Shooting of American Priest in Guatemala Raises Safety Concerns

May 22, 2009 07:30 AM
by Sarah Amandolare
The murder of politically active Rev. Lawrence Rosebaugh sparks speculation and calls to mind past violence in the capital of the Central American country.

Was Rosebaugh’s Death Just a Robbery?

He helped garner international attention in the 1970s for human rights violations in Brazil, and was a missionary in Guatemala for 10 years. But Milwaukee native Rev. Lawrence Rosebaugh fell victim this week to the violence he aimed to put an end to.

According to the Los Angeles Times, Rosebaugh was in a car with four others on the way to a meeting of missionaries in Playa Grande, Guatemala, when gunmen in masks stopped them. He was “shot several times,” and a Congolese priest in the car was injured. About $125, religious items and a cell phone were taken from the car. “Things that have no use for them at all,” Rev. Felix Garcia told the Times.
The blog Guate Living expressed suspicion that the attack was more than an every day robbery. “[V]iolent crime against foreigners is a relatively rare thing here,” according to the blog, and the author adds that it’s “unusual that the robbers felt it necessary to open fire on the vehicle in order to rob them.”

Speaking about Rosebaugh, his friend Sam Hladyshewsky told the Belleville (Ill.) News-Democrat, "As a priest he was not the collar type of priest. When you looked at him, you'd think he was the poorest of the poor.”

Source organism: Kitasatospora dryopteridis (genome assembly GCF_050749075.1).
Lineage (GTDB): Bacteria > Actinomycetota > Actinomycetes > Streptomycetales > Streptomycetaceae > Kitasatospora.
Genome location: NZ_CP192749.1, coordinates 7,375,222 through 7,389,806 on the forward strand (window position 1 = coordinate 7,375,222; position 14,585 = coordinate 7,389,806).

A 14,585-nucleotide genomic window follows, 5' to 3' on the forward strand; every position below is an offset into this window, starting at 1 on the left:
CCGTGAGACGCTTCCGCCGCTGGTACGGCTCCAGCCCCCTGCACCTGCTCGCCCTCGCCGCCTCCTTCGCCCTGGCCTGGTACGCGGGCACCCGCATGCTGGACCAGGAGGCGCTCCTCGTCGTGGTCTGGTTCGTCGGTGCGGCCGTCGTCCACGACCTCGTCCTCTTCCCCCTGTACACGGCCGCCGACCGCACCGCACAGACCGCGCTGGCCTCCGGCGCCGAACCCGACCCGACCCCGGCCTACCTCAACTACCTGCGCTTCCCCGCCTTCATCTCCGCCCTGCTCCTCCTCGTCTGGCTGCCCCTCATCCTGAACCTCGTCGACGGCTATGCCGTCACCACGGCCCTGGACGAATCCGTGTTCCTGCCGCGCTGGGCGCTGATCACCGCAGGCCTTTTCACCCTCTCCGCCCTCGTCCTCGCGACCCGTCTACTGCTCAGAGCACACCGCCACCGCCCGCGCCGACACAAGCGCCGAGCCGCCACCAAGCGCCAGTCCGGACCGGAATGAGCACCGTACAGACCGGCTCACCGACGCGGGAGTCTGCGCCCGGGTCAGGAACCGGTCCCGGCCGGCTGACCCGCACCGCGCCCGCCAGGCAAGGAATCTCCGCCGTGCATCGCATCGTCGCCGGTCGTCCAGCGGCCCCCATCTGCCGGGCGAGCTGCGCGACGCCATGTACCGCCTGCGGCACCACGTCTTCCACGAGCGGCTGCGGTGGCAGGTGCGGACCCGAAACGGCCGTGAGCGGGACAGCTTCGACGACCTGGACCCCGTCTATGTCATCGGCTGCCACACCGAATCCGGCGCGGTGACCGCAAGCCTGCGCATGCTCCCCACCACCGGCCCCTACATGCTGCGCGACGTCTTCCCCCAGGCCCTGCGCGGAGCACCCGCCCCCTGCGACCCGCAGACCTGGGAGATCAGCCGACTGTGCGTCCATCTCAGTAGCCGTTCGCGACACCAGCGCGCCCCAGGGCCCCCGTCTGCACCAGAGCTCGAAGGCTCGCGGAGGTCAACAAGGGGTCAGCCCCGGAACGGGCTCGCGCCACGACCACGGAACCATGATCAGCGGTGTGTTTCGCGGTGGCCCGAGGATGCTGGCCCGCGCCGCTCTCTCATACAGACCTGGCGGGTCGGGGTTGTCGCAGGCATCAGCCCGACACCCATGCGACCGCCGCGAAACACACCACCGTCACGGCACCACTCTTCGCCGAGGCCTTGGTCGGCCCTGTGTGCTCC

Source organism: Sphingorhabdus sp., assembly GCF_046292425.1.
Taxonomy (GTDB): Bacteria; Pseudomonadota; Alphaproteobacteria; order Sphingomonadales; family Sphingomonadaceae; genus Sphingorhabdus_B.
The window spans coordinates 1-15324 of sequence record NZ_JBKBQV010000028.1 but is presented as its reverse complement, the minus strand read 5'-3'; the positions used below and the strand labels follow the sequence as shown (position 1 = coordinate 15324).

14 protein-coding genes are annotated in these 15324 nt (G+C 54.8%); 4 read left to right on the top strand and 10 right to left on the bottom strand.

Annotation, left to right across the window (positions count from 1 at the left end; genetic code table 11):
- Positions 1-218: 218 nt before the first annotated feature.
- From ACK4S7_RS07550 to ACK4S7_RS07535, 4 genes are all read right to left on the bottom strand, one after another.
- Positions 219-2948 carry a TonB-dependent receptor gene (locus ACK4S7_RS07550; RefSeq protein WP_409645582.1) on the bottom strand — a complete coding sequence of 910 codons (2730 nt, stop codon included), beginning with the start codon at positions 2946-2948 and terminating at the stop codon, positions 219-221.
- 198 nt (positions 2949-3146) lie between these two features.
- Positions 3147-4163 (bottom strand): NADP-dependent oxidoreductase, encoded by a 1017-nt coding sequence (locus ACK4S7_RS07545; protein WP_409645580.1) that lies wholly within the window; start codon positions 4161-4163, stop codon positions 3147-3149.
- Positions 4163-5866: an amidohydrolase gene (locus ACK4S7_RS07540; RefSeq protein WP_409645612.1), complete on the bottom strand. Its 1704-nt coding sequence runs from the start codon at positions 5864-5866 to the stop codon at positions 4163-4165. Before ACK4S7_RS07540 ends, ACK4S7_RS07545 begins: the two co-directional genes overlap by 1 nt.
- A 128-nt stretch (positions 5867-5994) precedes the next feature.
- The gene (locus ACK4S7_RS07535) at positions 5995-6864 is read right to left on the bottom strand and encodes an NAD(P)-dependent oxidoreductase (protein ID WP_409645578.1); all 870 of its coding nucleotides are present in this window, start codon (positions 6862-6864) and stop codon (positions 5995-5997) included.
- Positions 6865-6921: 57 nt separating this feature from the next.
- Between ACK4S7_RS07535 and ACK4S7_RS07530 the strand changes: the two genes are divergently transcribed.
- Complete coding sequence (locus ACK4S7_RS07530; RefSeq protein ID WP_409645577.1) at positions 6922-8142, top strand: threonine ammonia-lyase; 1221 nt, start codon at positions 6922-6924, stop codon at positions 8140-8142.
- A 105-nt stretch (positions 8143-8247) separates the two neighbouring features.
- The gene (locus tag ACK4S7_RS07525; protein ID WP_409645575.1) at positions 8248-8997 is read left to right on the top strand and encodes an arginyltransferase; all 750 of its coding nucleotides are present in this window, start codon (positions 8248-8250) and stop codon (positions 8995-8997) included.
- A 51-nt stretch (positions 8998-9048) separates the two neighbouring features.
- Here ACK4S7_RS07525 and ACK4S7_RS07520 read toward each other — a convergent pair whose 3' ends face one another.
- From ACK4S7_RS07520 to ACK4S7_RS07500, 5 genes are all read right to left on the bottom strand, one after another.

According to the News-Democrat, Rosebaugh attended seminary there in the 1950s.

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Background: Violence in Guatemala

According to Reuters, Guatemala is among the most violent countries in Latin America. There were “more than 6,000 murders” in 2008, as well as a great deal of extortion and a surge of violence against bus employees, which prompted the arrest of the leader of a street gang in April. The country also bears scars from a civil war that lasted from 1960 to 1996, and is trying to combat “youth gangs and drug cartels.”

In 1992, New York archeologist Peter Tiscione died from machete wounds to his neck in a bathtub in his Guatemala hotel room; his death was ruled a suicide, which was corroborated by officials at the United States Embassy there. But Tiscione’s wife remained suspicious that her husband’s death was not a suicide, particularly because he’d been researching in the Guatemalan highlands and “might have stumbled onto mass graves” from the civil war or discovered “illegal drug activity,” The New York Times reported in 1995.

On April 26, 1998, Bishop Juan Gerardi was killed in Guatemala City where he lived, just “300 yards from the presidential palace,” according to Spero News. Gerardi “was bludgeoned to death” and his killers have yet to be found.

Related Topic: Suspicious murder of Guatemalan lawyer

Rodrigo Rosenberg was shot on May 12 in Guatemala City. Before his murder, he filmed a video accusing President Álvaro Colom of ordering his death. The case has Guatemala in a state of chaos.

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